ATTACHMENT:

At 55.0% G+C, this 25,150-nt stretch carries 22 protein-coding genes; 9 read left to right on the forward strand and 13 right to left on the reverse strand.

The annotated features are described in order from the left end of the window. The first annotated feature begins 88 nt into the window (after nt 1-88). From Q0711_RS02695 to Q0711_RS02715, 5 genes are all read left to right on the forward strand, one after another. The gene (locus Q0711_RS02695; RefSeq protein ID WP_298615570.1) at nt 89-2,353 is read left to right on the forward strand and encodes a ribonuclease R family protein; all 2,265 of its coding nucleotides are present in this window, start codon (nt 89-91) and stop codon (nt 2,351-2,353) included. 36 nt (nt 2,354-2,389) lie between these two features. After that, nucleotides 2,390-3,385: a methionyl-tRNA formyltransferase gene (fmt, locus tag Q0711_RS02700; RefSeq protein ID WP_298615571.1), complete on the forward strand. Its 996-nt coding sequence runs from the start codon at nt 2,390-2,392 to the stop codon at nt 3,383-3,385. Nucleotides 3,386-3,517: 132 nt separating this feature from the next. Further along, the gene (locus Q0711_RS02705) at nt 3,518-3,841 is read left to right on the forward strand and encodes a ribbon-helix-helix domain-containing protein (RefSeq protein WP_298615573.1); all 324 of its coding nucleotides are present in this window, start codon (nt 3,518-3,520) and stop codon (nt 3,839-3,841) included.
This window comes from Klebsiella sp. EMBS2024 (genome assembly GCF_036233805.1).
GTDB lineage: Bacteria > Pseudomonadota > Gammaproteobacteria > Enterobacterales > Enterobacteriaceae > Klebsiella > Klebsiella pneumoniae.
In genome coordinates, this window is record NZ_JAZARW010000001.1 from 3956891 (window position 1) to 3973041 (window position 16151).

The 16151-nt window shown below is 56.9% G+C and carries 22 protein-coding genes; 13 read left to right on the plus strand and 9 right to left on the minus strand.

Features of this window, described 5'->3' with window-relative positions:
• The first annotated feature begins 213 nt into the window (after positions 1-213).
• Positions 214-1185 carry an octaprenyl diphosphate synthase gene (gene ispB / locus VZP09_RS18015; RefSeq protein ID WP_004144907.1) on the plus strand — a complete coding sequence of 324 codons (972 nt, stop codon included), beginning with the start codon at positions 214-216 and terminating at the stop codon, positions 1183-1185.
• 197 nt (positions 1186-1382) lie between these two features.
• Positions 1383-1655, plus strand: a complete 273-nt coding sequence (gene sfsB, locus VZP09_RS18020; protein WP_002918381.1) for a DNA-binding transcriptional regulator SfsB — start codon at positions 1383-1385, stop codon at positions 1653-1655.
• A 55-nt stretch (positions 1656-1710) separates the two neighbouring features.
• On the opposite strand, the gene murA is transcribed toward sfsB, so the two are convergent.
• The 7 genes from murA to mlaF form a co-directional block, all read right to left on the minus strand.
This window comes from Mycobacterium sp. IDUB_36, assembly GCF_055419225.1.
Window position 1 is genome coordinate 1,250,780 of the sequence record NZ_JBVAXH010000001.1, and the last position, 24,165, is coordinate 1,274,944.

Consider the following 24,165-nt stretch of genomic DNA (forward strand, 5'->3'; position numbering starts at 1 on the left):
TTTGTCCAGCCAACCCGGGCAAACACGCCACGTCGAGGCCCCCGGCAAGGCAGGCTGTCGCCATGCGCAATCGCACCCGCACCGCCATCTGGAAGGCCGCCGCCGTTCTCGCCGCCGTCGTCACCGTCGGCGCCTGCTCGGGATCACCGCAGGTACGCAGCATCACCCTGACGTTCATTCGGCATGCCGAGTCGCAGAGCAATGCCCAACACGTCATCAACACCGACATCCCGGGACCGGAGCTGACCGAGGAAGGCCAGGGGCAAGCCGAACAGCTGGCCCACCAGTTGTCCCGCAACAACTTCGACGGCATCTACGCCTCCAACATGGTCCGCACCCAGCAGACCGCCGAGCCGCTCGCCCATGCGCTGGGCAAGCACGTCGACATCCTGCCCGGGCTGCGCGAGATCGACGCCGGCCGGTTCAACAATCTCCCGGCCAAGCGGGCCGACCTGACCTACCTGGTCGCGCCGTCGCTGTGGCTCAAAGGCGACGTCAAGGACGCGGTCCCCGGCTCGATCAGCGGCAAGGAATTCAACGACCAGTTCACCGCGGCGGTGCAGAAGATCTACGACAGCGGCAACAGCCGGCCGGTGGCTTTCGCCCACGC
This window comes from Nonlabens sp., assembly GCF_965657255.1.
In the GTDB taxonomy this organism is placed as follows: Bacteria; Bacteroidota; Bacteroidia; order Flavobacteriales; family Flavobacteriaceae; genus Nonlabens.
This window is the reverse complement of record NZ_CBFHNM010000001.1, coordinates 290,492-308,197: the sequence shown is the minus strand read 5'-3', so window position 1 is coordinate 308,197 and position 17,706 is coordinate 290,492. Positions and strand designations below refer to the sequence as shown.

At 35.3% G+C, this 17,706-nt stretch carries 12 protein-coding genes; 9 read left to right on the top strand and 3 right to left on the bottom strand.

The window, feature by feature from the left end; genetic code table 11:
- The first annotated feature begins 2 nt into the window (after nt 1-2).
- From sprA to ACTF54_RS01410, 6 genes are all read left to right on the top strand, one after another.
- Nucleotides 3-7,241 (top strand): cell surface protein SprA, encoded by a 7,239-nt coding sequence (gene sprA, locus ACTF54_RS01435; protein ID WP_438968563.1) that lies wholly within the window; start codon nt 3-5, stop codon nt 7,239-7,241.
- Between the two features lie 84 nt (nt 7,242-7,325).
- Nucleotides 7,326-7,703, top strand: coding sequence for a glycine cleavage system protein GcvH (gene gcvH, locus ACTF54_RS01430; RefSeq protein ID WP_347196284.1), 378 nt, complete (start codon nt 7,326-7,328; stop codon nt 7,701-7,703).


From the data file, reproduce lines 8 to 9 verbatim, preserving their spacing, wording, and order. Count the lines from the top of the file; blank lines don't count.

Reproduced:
• The first annotated feature begins 213 nt into the window (after positions 1-213).
• Positions 214-1185 carry an octaprenyl diphosphate synthase gene (gene ispB / locus VZP09_RS18015; RefSeq protein ID WP_004144907.1) on the plus strand — a complete coding sequence of 324 codons (972 nt, stop codon included), beginning with the start codon at positions 214-216 and terminating at the stop codon, positions 1183-1185.